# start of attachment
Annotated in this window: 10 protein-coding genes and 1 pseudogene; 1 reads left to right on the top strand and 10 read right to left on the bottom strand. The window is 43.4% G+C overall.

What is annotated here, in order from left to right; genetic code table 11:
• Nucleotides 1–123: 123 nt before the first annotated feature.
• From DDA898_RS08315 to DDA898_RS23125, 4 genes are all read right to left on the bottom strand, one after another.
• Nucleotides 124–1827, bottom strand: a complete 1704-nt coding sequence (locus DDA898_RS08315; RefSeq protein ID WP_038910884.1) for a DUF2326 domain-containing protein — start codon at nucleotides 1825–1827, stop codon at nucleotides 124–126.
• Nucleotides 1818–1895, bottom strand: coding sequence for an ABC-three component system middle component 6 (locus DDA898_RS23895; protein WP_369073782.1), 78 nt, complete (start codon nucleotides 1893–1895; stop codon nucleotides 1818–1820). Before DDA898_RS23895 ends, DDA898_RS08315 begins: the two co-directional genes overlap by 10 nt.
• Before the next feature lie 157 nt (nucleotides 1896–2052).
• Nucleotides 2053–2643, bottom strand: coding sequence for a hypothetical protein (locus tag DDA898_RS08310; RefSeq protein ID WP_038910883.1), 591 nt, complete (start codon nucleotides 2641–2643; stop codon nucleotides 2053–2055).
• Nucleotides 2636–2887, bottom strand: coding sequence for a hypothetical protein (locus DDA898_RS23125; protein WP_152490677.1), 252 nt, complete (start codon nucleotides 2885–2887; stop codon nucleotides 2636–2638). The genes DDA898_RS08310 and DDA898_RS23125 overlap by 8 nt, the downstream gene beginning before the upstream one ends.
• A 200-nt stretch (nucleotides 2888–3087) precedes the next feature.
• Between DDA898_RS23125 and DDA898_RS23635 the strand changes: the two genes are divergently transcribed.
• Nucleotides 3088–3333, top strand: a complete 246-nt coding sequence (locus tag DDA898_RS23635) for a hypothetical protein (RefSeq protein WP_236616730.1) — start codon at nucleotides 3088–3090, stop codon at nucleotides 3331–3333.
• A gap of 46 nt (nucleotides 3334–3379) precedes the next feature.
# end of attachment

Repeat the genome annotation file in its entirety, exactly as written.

Annotated in this window: 10 protein-coding genes and 1 pseudogene; 1 reads left to right on the top strand and 10 read right to left on the bottom strand. The window is 43.4% G+C overall.

What is annotated here, in order from left to right; genetic code table 11:
• Nucleotides 1–123: 123 nt before the first annotated feature.
• From DDA898_RS08315 to DDA898_RS23125, 4 genes are all read right to left on the bottom strand, one after another.
• Nucleotides 124–1827, bottom strand: a complete 1704-nt coding sequence (locus DDA898_RS08315; RefSeq protein ID WP_038910884.1) for a DUF2326 domain-containing protein — start codon at nucleotides 1825–1827, stop codon at nucleotides 124–126.
• Nucleotides 1818–1895, bottom strand: coding sequence for an ABC-three component system middle component 6 (locus DDA898_RS23895; protein WP_369073782.1), 78 nt, complete (start codon nucleotides 1893–1895; stop codon nucleotides 1818–1820). Before DDA898_RS23895 ends, DDA898_RS08315 begins: the two co-directional genes overlap by 10 nt.
• Before the next feature lie 157 nt (nucleotides 1896–2052).
• Nucleotides 2053–2643, bottom strand: coding sequence for a hypothetical protein (locus tag DDA898_RS08310; RefSeq protein ID WP_038910883.1), 591 nt, complete (start codon nucleotides 2641–2643; stop codon nucleotides 2053–2055).
• Nucleotides 2636–2887, bottom strand: coding sequence for a hypothetical protein (locus DDA898_RS23125; protein WP_152490677.1), 252 nt, complete (start codon nucleotides 2885–2887; stop codon nucleotides 2636–2638). The genes DDA898_RS08310 and DDA898_RS23125 overlap by 8 nt, the downstream gene beginning before the upstream one ends.
• A 200-nt stretch (nucleotides 2888–3087) precedes the next feature.
• Between DDA898_RS23125 and DDA898_RS23635 the strand changes: the two genes are divergently transcribed.
• Nucleotides 3088–3333, top strand: a complete 246-nt coding sequence (locus tag DDA898_RS23635) for a hypothetical protein (RefSeq protein WP_236616730.1) — start codon at nucleotides 3088–3090, stop codon at nucleotides 3331–3333.
• A gap of 46 nt (nucleotides 3334–3379) precedes the next feature.